Data Linkage Discovery Applications

Data Linkage Discovery Applications

Richard S. Segall (Arkansas State University, USA) and Shen Lu (University of South Florida, USA)
DOI: 10.4018/978-1-5225-7598-6.ch026
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This chapter discusses the topic of linkage discovery for data and their applications. This chapter enhances a previous study by the authors and includes additional references that pertain to applications of linkage discovery not requiring a glossary framework.
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This section discusses some of the terminology of text mining that is also used in linkage discovery that is web-based form of knowledge discovery. Latent Semantic Analysis (LSA) can be used to discover knowledge from text with a general mathematical learning method without knowing prior linguistic or perceptual similarity knowledge.

Latent Semantic Analysis (LSA) is a Natural Language Processing (NLP) technique that is based on similarity of words but not grammatical or syntactical structure and extracts knowledge through the similarity of individual words. The motivation of LSA in terms of psychology is that people learn knowledge only from similarity of individual words taken as units, not with knowledge of their syntactical or grammatical function.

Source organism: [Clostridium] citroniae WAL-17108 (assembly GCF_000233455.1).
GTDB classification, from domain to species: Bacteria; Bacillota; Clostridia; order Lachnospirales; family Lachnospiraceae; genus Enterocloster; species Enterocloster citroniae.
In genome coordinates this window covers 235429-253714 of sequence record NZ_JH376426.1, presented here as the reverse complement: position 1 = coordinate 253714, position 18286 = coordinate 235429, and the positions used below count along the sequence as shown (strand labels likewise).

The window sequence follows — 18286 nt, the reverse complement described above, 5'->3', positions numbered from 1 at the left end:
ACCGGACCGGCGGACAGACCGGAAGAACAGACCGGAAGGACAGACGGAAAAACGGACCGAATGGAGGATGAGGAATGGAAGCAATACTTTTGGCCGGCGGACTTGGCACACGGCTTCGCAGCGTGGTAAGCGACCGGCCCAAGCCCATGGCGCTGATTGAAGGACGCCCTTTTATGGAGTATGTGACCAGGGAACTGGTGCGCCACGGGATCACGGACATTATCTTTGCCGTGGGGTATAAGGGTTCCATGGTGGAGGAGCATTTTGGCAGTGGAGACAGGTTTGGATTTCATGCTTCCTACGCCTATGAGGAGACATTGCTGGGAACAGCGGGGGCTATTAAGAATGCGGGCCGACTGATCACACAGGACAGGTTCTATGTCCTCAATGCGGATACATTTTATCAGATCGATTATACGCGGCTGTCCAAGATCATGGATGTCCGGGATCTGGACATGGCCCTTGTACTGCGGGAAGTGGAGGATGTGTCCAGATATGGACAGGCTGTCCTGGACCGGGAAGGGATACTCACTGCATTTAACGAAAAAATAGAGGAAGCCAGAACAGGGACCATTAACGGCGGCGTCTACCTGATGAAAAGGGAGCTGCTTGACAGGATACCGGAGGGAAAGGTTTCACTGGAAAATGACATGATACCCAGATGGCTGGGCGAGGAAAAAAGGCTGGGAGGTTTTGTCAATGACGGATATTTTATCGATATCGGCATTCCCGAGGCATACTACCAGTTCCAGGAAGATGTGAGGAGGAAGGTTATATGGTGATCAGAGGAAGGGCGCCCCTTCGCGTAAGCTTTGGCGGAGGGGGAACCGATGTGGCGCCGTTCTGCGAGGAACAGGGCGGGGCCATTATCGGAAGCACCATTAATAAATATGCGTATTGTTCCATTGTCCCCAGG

Experimental result for linkage discovery for glossaries was shown in Lu et al. (2011) and Lu et al. (2012) and by other investigators that, by combining glossaries with the text, we can extract more meaningful words from the text and then link similar sections together.

Latent Semantic Analysis (LSA) can provide the meanings of the terms based on the context. However, one article cannot include all of the domain knowledge and the definition extracted from the context where the term appears in that article is not accurate. But, in glossaries, all of the terms are defined clearly. In Lu et al. (2011) and Lu et al. (2012), we manually put the definitions of the terms in glossaries to those words in an article and use those definitions to improve the accuracy of the background knowledge we can extract from the context. In this way, we can define meaningful words and use them to decide the theme of the corresponding sections.

Ferret (2002) presented a method, called TOPICOLL, for using collocations for topic segmentation and link detection. Figure 1 below illustrates the automation of the algorithm of Ferret (2002) for detecting topic shifts.

Figure 1.

Automation for topic shift detection

[Ferret (2002)]

TOPICOLL Algorithm [Source: Ferret (2002)]


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